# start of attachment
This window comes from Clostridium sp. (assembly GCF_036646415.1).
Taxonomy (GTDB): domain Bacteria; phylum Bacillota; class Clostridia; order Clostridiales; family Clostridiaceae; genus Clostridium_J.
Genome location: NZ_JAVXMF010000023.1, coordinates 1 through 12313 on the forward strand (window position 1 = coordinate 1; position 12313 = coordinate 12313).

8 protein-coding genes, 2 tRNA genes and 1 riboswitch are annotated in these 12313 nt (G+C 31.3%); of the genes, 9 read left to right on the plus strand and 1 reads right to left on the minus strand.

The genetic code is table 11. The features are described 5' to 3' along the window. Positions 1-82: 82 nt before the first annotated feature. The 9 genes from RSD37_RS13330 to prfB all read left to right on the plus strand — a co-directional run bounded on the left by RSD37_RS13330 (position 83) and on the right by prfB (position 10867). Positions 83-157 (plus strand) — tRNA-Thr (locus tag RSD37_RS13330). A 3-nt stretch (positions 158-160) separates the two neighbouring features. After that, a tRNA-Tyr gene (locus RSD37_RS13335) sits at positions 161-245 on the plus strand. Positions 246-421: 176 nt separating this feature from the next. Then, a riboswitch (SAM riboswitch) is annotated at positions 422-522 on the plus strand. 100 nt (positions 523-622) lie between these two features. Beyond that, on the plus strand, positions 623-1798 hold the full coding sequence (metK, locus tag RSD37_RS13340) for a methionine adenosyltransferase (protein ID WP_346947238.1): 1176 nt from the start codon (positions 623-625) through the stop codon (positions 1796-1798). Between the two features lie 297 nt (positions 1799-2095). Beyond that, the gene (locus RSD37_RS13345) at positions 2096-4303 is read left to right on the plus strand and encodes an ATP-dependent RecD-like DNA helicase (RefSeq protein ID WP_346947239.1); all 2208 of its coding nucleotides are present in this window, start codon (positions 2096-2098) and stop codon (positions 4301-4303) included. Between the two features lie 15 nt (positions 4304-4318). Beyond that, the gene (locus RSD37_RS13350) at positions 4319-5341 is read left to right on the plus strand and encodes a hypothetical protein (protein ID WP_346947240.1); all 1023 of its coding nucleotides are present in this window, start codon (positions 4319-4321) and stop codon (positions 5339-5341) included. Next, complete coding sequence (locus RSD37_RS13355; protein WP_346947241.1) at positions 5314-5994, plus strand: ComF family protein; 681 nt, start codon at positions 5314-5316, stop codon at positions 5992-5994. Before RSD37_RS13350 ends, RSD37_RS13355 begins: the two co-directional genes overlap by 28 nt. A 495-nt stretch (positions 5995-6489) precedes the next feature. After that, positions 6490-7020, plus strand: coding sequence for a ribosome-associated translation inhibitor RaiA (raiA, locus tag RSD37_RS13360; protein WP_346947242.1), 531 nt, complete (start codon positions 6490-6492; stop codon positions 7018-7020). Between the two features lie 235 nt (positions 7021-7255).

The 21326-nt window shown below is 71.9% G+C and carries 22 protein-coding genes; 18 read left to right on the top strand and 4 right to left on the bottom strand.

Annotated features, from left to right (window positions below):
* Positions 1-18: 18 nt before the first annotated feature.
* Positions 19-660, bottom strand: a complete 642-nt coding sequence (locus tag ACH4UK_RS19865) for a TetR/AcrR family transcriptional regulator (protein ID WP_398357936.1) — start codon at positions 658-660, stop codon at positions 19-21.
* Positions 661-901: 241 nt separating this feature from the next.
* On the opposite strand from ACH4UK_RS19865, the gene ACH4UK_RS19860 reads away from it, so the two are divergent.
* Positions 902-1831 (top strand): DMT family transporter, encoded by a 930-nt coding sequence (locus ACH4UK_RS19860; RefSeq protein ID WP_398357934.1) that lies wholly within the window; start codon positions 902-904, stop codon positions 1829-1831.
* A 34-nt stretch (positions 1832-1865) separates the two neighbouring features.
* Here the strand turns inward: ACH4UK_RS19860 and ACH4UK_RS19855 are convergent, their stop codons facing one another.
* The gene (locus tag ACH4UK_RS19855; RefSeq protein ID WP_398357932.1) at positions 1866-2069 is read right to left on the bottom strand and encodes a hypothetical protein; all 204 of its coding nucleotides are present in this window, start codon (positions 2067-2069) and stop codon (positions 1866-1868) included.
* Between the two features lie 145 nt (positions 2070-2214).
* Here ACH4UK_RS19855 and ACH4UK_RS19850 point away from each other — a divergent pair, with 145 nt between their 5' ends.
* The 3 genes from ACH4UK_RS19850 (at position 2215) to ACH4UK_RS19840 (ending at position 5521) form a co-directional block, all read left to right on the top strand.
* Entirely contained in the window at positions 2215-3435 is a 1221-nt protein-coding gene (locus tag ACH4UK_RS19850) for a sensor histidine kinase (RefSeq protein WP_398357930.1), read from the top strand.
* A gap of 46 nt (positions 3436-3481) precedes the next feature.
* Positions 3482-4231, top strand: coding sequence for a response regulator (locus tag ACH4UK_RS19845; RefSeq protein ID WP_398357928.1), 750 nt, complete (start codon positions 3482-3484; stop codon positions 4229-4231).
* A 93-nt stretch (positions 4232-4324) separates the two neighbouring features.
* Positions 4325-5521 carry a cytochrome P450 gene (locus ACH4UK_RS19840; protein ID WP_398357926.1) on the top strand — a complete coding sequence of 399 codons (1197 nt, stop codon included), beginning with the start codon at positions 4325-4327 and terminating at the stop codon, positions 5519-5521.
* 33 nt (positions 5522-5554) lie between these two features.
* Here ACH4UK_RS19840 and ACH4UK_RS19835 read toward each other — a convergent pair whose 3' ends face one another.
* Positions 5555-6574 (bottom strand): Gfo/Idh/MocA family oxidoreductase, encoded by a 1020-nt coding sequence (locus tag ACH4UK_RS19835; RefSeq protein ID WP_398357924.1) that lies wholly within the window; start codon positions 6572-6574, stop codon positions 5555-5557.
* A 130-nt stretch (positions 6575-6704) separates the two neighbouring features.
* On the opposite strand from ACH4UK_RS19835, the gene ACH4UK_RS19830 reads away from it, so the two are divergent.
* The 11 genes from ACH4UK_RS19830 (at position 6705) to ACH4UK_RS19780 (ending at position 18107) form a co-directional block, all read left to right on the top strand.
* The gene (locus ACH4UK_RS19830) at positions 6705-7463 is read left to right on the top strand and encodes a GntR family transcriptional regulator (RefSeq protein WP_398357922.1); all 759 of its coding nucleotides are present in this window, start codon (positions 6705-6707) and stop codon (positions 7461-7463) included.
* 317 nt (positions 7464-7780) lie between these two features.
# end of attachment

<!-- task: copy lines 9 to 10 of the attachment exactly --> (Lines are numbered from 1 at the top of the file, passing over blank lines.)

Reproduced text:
* Positions 19-660, bottom strand: a complete 642-nt coding sequence (locus tag ACH4UK_RS19865) for a TetR/AcrR family transcriptional regulator (protein ID WP_398357936.1) — start codon at positions 658-660, stop codon at positions 19-21.
* Positions 661-901: 241 nt separating this feature from the next.